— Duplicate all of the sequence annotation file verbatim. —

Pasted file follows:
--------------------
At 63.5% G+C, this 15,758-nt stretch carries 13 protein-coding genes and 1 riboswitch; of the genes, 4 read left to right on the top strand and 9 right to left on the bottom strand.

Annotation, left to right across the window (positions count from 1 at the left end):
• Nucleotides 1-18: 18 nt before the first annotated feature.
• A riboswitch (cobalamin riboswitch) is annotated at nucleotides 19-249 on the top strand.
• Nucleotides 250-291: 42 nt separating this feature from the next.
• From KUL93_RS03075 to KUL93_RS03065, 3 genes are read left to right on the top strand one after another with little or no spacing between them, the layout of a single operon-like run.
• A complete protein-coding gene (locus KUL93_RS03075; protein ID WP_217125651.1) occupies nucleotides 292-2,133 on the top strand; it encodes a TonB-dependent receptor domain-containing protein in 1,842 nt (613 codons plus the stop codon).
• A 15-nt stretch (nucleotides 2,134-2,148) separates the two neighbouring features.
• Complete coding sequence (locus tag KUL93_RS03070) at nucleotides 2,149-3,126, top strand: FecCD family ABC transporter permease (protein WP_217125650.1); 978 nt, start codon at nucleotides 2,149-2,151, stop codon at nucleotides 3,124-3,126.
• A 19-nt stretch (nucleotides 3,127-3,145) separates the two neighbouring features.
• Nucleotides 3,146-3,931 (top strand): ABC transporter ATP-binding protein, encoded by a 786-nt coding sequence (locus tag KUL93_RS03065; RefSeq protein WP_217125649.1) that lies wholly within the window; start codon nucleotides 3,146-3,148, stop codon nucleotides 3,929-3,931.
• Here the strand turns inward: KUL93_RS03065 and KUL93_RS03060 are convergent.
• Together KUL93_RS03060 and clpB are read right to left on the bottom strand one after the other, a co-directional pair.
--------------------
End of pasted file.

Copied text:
At 63.5% G+C, this 15,758-nt stretch carries 13 protein-coding genes and 1 riboswitch; of the genes, 4 read left to right on the top strand and 9 right to left on the bottom strand.

Annotation, left to right across the window (positions count from 1 at the left end):
• Nucleotides 1-18: 18 nt before the first annotated feature.
• A riboswitch (cobalamin riboswitch) is annotated at nucleotides 19-249 on the top strand.
• Nucleotides 250-291: 42 nt separating this feature from the next.
• From KUL93_RS03075 to KUL93_RS03065, 3 genes are read left to right on the top strand one after another with little or no spacing between them, the layout of a single operon-like run.
• A complete protein-coding gene (locus KUL93_RS03075; protein ID WP_217125651.1) occupies nucleotides 292-2,133 on the top strand; it encodes a TonB-dependent receptor domain-containing protein in 1,842 nt (613 codons plus the stop codon).
• A 15-nt stretch (nucleotides 2,134-2,148) separates the two neighbouring features.
• Complete coding sequence (locus tag KUL93_RS03070) at nucleotides 2,149-3,126, top strand: FecCD family ABC transporter permease (protein WP_217125650.1); 978 nt, start codon at nucleotides 2,149-2,151, stop codon at nucleotides 3,124-3,126.
• A 19-nt stretch (nucleotides 3,127-3,145) separates the two neighbouring features.
• Nucleotides 3,146-3,931 (top strand): ABC transporter ATP-binding protein, encoded by a 786-nt coding sequence (locus tag KUL93_RS03065; RefSeq protein WP_217125649.1) that lies wholly within the window; start codon nucleotides 3,146-3,148, stop codon nucleotides 3,929-3,931.
• Here the strand turns inward: KUL93_RS03065 and KUL93_RS03060 are convergent.
• Together KUL93_RS03060 and clpB are read right to left on the bottom strand one after the other, a co-directional pair.